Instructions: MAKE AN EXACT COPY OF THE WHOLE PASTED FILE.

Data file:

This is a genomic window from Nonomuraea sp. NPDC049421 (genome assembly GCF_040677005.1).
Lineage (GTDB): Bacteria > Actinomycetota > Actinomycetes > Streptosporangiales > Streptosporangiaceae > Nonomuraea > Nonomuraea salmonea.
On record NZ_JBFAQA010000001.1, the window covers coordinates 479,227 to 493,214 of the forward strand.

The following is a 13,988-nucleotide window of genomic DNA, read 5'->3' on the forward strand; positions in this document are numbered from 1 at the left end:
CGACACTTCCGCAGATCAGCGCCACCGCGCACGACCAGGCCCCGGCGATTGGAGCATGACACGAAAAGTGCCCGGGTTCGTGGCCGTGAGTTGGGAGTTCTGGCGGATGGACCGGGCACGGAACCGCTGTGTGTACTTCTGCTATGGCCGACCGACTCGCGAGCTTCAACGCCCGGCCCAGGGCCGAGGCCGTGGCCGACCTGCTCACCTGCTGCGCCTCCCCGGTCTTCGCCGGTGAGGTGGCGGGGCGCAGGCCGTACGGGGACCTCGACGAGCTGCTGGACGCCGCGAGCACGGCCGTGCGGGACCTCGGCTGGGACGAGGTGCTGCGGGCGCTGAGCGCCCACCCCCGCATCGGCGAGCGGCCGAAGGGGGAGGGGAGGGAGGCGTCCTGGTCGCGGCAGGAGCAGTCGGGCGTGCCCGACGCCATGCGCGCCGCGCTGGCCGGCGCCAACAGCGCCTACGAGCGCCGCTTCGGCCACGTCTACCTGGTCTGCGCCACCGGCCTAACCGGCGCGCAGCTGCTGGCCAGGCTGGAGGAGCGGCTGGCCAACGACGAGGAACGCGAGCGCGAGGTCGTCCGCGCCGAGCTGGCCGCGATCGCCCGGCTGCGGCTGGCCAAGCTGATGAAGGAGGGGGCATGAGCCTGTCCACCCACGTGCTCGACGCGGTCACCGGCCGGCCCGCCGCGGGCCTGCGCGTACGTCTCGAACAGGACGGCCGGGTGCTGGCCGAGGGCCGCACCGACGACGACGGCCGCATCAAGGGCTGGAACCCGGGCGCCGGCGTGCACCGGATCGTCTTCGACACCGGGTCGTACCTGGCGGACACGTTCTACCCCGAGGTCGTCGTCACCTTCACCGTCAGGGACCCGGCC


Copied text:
This is a genomic window from Nonomuraea sp. NPDC049421 (genome assembly GCF_040677005.1).
Lineage (GTDB): Bacteria > Actinomycetota > Actinomycetes > Streptosporangiales > Streptosporangiaceae > Nonomuraea > Nonomuraea salmonea.
On record NZ_JBFAQA010000001.1, the window covers coordinates 479,227 to 493,214 of the forward strand.

The following is a 13,988-nucleotide window of genomic DNA, read 5'->3' on the forward strand; positions in this document are numbered from 1 at the left end:
CGACACTTCCGCAGATCAGCGCCACCGCGCACGACCAGGCCCCGGCGATTGGAGCATGACACGAAAAGTGCCCGGGTTCGTGGCCGTGAGTTGGGAGTTCTGGCGGATGGACCGGGCACGGAACCGCTGTGTGTACTTCTGCTATGGCCGACCGACTCGCGAGCTTCAACGCCCGGCCCAGGGCCGAGGCCGTGGCCGACCTGCTCACCTGCTGCGCCTCCCCGGTCTTCGCCGGTGAGGTGGCGGGGCGCAGGCCGTACGGGGACCTCGACGAGCTGCTGGACGCCGCGAGCACGGCCGTGCGGGACCTCGGCTGGGACGAGGTGCTGCGGGCGCTGAGCGCCCACCCCCGCATCGGCGAGCGGCCGAAGGGGGAGGGGAGGGAGGCGTCCTGGTCGCGGCAGGAGCAGTCGGGCGTGCCCGACGCCATGCGCGCCGCGCTGGCCGGCGCCAACAGCGCCTACGAGCGCCGCTTCGGCCACGTCTACCTGGTCTGCGCCACCGGCCTAACCGGCGCGCAGCTGCTGGCCAGGCTGGAGGAGCGGCTGGCCAACGACGAGGAACGCGAGCGCGAGGTCGTCCGCGCCGAGCTGGCCGCGATCGCCCGGCTGCGGCTGGCCAAGCTGATGAAGGAGGGGGCATGAGCCTGTCCACCCACGTGCTCGACGCGGTCACCGGCCGGCCCGCCGCGGGCCTGCGCGTACGTCTCGAACAGGACGGCCGGGTGCTGGCCGAGGGCCGCACCGACGACGACGGCCGCATCAAGGGCTGGAACCCGGGCGCCGGCGTGCACCGGATCGTCTTCGACACCGGGTCGTACCTGGCGGACACGTTCTACCCCGAGGTCGTCGTCACCTTCACCGTCAGGGACCCGGCC